A “Robin Hood”-style pensions revolution which is expected to be announced in George Osborne’s Budget later this month, will decimate the retirement funds of young professionals, including lawyers, doctors and accountants, hitting them eight times harder than their parents’ generation.
Meanwhile, millions of people could be forced to work until they are 75, the UK Government has hinted as details of a review into the state pension age were published.
Those under the age of about 55 could be affected by the shake-up, which will consider what the state retirement age should be from April 2028. The results will be published next May.
Ministers have announced a radical review of the pensions regime amid concerns that the current system is not “affordable in the long-term”.
The review will be chaired by Sir John Cridland, the former head of the Low Pay Commission, and will assess whether the current pensions system is “affordable in the long-term”.
The current state pension age is 65 for men and 60 for women, and is due to rise for both to 66 by 2020. It is due to increase to 67 between 2026 and 2028, and will be linked to life expectancy afterwards.
The Office for Budget Responsibility, the financial watchdog, has forecast that the pension age will have to rise to 69 by the late 2040s before increasing again to 70 by the early 2060s.
Meanwhile, millions of middle-class workers will face a “retirement crisis” if George Osborne pushes ahead with a multi-billion pound raid on pensions, a new analysis has found.
The Chancellor is considering plans to end more generous rebates for higher rate taxpayers on pension contributions and replace them with a flat rate of relief which could be as low as 20 per cent. The move could save the Treasury an estimated £6 billion.
However, an analysis by Hymans Robertson, one of Britain’s biggest pension consultancies, found that two thirds of higher rate taxpayers – equivalent to 3.2 million people – are currently not saving enough for their retirement.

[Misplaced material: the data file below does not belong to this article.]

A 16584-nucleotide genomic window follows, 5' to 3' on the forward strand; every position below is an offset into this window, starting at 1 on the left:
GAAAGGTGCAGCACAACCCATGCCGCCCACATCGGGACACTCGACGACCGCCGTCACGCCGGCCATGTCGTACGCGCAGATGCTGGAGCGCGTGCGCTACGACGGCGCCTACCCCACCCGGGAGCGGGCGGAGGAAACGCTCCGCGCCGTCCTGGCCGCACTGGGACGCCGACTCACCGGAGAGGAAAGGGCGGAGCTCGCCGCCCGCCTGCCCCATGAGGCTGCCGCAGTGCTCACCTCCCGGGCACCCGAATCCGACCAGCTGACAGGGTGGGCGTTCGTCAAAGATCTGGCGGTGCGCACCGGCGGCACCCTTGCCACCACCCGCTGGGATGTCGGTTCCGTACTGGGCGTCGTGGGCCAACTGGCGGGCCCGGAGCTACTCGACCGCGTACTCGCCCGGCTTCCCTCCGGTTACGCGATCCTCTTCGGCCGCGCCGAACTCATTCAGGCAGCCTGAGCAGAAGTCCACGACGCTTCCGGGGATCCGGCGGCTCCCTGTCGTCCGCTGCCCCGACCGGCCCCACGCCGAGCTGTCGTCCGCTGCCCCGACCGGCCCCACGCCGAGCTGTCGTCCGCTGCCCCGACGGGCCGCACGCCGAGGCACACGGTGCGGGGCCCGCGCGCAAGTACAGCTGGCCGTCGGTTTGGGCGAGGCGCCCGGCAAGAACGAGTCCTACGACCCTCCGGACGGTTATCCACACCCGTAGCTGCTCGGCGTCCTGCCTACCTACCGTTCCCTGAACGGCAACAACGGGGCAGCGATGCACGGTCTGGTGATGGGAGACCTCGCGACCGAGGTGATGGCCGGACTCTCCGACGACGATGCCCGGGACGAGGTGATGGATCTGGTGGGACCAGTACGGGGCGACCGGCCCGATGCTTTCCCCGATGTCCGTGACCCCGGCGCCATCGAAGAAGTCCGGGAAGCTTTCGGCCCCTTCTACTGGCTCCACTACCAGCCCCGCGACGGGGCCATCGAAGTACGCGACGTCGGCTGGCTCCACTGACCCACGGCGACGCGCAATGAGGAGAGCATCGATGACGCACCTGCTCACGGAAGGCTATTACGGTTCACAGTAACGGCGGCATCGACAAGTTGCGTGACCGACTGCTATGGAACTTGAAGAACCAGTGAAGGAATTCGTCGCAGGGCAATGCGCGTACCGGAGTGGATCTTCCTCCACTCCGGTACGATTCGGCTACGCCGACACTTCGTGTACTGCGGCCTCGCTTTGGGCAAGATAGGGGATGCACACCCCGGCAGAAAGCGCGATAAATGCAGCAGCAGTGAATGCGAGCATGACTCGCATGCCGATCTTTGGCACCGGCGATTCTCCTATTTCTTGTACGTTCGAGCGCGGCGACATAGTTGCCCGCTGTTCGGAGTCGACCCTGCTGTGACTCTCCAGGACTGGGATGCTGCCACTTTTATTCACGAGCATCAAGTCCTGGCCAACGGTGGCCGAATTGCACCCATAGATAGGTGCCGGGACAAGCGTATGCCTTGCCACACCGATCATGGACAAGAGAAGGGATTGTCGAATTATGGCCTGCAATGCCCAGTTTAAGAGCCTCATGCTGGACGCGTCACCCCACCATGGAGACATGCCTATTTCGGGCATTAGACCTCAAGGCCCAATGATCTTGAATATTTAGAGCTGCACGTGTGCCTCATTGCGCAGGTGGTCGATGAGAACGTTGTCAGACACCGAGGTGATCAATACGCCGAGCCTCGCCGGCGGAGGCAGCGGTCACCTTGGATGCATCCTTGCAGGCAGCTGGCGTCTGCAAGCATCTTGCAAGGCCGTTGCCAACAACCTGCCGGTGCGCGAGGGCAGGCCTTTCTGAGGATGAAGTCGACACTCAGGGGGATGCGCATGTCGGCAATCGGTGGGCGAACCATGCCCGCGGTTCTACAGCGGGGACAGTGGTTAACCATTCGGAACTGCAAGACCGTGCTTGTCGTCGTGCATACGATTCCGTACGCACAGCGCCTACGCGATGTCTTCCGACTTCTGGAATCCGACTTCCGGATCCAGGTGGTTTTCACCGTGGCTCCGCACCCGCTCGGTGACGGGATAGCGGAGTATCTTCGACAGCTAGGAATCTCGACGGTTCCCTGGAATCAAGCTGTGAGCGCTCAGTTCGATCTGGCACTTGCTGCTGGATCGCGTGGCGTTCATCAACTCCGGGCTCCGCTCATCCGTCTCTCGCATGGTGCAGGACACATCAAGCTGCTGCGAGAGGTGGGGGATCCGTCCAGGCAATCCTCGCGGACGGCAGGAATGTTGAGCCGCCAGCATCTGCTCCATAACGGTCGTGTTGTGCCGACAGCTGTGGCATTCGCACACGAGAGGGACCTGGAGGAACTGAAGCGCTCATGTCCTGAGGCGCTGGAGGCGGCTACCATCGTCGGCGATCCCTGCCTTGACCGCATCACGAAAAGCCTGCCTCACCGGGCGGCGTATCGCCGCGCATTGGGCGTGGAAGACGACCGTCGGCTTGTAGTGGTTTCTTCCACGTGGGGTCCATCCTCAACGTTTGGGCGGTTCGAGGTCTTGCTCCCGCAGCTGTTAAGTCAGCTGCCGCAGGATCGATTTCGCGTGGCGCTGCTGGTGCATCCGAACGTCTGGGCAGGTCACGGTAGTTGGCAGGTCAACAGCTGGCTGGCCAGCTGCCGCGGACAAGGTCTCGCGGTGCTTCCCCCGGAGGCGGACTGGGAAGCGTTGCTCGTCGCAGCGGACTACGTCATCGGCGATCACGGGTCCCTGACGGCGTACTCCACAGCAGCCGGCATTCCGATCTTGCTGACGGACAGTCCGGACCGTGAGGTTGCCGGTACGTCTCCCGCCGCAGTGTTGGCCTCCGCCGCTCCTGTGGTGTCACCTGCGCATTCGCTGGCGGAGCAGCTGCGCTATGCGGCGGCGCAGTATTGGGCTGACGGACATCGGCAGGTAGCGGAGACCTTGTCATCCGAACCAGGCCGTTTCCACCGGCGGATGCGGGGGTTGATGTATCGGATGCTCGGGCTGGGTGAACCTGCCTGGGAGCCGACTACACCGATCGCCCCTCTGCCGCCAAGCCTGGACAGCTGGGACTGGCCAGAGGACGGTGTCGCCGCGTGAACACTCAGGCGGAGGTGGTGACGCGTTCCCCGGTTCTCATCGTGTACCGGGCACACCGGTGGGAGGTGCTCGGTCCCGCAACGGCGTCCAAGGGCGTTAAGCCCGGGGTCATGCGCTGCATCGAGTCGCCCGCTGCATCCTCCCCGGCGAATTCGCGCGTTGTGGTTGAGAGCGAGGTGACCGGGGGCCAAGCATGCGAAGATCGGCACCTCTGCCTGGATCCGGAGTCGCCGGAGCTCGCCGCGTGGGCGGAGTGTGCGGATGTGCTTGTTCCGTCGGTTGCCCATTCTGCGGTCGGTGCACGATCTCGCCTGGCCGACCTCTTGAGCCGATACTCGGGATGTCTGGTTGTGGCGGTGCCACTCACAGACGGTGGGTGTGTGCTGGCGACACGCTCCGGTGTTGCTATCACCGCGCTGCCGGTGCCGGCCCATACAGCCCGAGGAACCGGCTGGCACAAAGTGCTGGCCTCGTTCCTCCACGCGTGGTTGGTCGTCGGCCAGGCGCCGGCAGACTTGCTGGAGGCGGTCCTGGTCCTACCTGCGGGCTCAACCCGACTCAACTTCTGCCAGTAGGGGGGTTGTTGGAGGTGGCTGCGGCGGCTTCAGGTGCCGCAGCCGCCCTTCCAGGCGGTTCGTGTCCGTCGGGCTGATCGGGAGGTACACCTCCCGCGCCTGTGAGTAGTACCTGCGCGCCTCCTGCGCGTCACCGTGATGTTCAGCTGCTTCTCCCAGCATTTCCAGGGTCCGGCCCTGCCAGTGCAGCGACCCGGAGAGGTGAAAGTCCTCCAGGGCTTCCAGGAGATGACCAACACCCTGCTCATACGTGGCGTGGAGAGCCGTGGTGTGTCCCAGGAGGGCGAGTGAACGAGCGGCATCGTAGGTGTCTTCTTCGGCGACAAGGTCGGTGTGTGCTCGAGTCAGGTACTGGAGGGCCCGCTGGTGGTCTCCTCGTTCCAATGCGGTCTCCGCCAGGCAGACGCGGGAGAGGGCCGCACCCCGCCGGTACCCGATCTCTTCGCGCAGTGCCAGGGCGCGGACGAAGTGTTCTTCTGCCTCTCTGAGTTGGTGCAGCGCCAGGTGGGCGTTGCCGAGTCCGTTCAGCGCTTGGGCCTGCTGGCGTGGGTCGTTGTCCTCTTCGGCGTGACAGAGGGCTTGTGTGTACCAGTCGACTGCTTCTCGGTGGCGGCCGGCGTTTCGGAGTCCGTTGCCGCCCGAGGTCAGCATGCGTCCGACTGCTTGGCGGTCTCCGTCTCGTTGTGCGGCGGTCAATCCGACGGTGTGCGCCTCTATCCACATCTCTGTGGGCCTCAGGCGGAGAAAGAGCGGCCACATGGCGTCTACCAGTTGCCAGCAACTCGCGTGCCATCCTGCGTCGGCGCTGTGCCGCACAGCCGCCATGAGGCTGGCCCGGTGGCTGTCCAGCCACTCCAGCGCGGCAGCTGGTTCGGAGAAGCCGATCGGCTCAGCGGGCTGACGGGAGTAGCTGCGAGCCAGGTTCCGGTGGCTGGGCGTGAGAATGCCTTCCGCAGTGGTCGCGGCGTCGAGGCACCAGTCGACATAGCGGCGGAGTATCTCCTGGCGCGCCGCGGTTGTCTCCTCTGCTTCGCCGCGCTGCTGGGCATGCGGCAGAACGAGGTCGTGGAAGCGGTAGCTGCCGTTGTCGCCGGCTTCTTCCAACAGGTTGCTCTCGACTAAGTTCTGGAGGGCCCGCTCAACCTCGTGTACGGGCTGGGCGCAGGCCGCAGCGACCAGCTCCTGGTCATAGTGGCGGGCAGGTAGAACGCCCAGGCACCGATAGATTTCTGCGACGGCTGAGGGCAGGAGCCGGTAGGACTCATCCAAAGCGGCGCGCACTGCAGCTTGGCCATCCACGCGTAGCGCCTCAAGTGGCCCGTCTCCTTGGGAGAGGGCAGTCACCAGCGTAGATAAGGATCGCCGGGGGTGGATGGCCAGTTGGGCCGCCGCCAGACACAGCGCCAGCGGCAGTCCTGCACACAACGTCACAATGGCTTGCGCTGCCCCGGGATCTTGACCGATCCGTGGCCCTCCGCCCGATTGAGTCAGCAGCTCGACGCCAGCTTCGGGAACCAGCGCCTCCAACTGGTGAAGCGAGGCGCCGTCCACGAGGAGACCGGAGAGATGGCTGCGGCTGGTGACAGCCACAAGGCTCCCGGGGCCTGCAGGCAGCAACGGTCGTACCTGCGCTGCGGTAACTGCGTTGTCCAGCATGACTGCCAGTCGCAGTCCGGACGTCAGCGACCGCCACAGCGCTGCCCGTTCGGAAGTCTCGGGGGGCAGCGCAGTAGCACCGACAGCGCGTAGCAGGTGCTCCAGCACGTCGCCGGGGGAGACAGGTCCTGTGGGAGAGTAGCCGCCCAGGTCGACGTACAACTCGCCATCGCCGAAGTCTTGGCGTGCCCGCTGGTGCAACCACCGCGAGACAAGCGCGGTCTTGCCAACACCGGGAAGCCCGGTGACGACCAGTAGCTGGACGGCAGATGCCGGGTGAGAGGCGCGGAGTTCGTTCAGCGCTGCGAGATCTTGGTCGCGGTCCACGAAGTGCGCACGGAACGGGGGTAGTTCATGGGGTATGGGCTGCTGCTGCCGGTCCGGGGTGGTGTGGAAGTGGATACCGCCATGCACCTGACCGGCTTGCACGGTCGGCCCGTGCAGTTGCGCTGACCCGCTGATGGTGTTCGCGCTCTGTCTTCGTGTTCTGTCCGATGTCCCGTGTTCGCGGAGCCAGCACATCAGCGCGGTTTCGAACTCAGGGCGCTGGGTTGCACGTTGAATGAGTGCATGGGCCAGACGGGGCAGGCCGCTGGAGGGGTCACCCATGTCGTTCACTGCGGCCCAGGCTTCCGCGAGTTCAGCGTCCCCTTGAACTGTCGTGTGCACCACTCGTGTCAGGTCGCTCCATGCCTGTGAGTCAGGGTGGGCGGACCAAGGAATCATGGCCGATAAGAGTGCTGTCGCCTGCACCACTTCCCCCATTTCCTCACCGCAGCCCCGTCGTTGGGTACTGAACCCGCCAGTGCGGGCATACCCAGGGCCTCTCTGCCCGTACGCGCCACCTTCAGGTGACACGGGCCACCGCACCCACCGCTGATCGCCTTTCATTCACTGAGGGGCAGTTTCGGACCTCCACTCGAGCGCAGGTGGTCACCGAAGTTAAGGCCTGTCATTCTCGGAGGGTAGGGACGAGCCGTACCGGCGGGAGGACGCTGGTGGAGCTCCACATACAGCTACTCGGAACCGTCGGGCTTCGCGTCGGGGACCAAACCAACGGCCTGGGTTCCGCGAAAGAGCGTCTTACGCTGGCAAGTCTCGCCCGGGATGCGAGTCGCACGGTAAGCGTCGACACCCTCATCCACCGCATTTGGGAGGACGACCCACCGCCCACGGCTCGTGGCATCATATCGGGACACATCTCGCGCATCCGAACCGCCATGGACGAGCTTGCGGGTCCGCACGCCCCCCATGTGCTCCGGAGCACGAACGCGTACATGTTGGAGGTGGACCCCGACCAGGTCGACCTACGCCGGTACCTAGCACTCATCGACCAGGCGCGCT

It said that a decision to scrap higher rate tax relief on pension contributions would “penalise” middle class savers even further and discourage them from putting aside sufficient money for their retirement.
Conservative MPs have warned Mr Osborne that he will face a “riot” if he pushes ahead with the plans with a significant backlash from Tory voters.
Sir Alan Duncan, a former minister, said: “What is really important for the future is that we have stability, no retrospective adjustments and a system that encourages people to put a lot of money away for the future.
“You can’t plan for a pension if you are halfway through doing it and someone pulls the rug from beneath you.”
Under official measures, the majority of higher rate taxpayers are considered to have an “inadequate” level of savings if their income in their retirement is less than half the salary they enjoyed when they were working.
It found that 69 per cent of those paying the 40p rate of tax are unlikely to have enough income when they retire. Basic rate taxpayers are also struggling to save enough for their retirement, with 62 per cent failing to put enough aside.
By contrast 39 per cent of additional rate taxpayers – those paying the highest level of tax – will have “inadequate” levels of savings while the figure for those paying no income tax is less than 10 per cent.
It warned that hitting higher rate taxpayers by withdrawing relief will increase pressure on the state when they retire.
It said: “As shortfalls in pension income put pressure on future Governments to provide higher state benefits for the elderly, any policy changes which reduce pension incomes are unlikely to reduce overall Government spending over the long-term.”
It is recommending that Mr Osborne should limit the highest level of tax relief on pension contributions to 33 per cent. Basic rate taxpayers would receive tax relief at their marginal rate, 20 per cent.